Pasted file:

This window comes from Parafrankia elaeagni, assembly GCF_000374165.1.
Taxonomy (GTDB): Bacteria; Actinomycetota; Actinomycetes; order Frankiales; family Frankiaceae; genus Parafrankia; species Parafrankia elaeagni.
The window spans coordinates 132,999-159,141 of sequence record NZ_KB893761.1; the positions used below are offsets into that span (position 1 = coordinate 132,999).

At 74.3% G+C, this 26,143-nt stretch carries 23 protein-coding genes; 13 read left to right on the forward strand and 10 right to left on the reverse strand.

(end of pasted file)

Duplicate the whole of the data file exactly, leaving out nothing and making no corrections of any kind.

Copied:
This window comes from Parafrankia elaeagni, assembly GCF_000374165.1.
Taxonomy (GTDB): Bacteria; Actinomycetota; Actinomycetes; order Frankiales; family Frankiaceae; genus Parafrankia; species Parafrankia elaeagni.
The window spans coordinates 132,999-159,141 of sequence record NZ_KB893761.1; the positions used below are offsets into that span (position 1 = coordinate 132,999).

At 74.3% G+C, this 26,143-nt stretch carries 23 protein-coding genes; 13 read left to right on the forward strand and 10 right to left on the reverse strand.